With that ,the noose was slipped around Charles Houlden's neck. He appeared emotionless as a black sack was then placed over his head to mask the agony of his death from the witnesses.

Sheriff Hargrave sat on the bench behind Houlden as the condemned was placed upon the center of the trapdoor. In Hargrave's hand was the rope that ran to the trigger of the apparatus. The pins that had locked the trap in place were removed and seconds passed…

There was no sound in the tightly packed hallway. Finally, Hargrave pulled the rope and the trapdoor dropped and with it, Charles Houlden. A dramatic newspaper article described him as "dropping with a dull, blood stirring thud, his neck was broken. Aside from drawing his legs up and straighten them down again, there was no further movements of his limbs, or body.

"In the prime of life and in vigorous health, Houlden stoically stood between two worlds [and if consciousness is eternal] experienced the realities of each."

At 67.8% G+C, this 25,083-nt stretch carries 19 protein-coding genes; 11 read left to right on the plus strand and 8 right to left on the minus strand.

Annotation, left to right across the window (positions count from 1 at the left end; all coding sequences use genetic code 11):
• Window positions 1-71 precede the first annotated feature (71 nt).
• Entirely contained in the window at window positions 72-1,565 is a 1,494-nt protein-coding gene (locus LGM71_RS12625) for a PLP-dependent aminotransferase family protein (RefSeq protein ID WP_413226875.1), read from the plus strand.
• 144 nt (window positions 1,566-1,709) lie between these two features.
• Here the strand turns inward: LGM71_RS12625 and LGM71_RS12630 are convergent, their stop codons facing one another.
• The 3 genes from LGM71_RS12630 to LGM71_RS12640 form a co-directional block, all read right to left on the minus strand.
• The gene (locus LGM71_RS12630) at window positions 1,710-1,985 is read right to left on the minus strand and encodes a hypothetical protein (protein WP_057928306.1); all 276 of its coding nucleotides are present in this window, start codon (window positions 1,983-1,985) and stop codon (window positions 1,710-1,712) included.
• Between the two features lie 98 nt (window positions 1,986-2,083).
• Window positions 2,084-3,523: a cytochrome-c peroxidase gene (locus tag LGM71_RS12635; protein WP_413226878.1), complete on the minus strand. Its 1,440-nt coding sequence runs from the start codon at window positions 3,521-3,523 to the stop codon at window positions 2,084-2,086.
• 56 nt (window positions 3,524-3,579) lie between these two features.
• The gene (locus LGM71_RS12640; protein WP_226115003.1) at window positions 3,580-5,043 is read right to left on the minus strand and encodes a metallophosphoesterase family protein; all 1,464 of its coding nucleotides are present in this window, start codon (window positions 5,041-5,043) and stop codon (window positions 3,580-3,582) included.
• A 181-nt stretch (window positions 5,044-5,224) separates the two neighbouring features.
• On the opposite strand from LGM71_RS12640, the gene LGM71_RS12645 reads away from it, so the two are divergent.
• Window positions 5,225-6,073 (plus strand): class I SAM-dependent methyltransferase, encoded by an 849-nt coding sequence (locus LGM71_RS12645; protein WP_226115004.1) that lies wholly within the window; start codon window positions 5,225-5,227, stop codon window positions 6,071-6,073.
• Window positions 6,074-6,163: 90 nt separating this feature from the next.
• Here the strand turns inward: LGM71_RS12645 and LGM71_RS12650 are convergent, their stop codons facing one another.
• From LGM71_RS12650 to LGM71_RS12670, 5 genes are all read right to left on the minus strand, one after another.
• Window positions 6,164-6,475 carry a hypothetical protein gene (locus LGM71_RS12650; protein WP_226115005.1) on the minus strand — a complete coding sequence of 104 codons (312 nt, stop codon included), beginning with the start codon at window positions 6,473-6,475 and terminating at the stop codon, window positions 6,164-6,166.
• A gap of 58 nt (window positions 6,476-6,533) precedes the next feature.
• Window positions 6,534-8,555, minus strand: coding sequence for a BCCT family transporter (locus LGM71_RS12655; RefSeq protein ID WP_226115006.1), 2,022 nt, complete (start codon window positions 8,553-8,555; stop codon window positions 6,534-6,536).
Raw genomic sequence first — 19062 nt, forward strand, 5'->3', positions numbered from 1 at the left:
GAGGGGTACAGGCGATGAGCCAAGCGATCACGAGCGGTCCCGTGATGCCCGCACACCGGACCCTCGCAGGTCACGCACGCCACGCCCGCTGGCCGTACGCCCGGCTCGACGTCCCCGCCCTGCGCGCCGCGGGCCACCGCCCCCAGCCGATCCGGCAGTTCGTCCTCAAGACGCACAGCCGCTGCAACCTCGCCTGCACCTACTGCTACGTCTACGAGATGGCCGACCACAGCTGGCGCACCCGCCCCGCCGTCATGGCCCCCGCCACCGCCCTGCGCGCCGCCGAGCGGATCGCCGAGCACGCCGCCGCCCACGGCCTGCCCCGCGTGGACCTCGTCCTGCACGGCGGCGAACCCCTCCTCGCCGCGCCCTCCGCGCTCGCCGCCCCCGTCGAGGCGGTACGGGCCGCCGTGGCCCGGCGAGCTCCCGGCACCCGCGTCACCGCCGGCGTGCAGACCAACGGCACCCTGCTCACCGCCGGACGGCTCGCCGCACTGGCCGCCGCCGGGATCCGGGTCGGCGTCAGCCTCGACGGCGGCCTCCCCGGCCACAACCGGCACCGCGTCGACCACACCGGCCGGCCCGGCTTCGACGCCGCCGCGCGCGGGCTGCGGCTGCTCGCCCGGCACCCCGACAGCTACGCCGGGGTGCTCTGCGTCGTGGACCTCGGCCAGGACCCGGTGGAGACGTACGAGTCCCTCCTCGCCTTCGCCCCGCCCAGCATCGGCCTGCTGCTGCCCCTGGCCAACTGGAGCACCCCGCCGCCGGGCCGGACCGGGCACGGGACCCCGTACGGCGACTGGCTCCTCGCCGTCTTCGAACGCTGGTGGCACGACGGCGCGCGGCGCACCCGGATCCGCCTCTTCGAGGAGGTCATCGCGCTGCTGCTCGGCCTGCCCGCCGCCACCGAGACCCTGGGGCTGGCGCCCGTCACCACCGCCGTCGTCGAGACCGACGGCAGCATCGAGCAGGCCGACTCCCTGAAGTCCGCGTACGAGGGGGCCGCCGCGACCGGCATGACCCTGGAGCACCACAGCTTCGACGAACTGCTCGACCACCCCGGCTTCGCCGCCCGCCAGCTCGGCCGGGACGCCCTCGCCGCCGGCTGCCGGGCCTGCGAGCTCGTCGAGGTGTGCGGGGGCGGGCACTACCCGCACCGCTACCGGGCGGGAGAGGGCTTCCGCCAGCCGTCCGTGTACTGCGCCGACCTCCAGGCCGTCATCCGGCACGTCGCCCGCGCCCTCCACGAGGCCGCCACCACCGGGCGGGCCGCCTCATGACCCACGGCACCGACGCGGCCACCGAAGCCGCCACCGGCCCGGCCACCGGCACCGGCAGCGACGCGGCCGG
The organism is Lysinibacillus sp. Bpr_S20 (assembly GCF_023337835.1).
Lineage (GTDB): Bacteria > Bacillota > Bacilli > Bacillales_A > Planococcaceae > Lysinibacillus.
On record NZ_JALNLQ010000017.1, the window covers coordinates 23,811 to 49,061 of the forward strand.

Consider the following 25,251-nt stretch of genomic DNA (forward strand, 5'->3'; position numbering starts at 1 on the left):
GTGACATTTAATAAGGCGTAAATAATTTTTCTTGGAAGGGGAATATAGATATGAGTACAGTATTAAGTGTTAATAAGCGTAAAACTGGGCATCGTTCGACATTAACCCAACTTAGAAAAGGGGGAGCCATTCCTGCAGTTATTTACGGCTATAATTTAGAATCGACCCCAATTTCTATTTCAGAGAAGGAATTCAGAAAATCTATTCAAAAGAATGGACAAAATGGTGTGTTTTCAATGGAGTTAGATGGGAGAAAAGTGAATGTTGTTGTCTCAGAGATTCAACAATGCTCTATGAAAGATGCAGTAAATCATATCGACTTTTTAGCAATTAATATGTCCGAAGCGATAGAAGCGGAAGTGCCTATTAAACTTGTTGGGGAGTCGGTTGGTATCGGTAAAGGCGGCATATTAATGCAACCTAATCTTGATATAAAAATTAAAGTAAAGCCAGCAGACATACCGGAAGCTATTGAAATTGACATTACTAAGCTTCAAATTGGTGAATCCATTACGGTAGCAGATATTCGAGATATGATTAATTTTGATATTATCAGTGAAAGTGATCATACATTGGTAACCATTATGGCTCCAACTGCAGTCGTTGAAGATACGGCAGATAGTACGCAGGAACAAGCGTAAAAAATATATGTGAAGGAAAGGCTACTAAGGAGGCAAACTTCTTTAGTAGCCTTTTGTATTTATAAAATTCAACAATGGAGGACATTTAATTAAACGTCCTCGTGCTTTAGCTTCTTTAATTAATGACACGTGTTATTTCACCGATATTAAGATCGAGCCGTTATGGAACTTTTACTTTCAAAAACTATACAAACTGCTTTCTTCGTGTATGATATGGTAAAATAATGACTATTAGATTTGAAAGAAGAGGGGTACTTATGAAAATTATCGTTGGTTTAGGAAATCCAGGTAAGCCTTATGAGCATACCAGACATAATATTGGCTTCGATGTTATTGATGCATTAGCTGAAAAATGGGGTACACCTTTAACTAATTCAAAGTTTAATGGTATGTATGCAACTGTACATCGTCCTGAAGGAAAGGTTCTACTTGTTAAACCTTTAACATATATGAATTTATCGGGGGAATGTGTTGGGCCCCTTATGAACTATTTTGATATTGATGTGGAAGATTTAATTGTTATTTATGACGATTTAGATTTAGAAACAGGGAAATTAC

Fifteen minutes later, Charles Houlden, the first --- and last ---- man executed by the county of Menard, was declared dead.

There is no record of where the county buried Charles Houlden. His wife, Rebecca, was buried in a rural cemetery not far from the homestead she and her husband shared. Today, she rests peacefully beneath the grass in this out of the way place which, for discretion's sake, shall remain nameless.

This nameless cemetery is a haunted place, possibly one of the few legitimately haunted cemeteries in Menard County. For years, people passing by or visiting the old graveyard have experienced a variety of paranormal activity that, if the stories are true, suggests there's something not quite right.

Can these events be accredited to the restless spirit of Rebecca Houlden? Could it be that the county chose to bury her murderous husband in an unmarked grave in the same ground? Perhaps it is something else altogether but the tales from this out-of-the way burial ground are numerous and varied.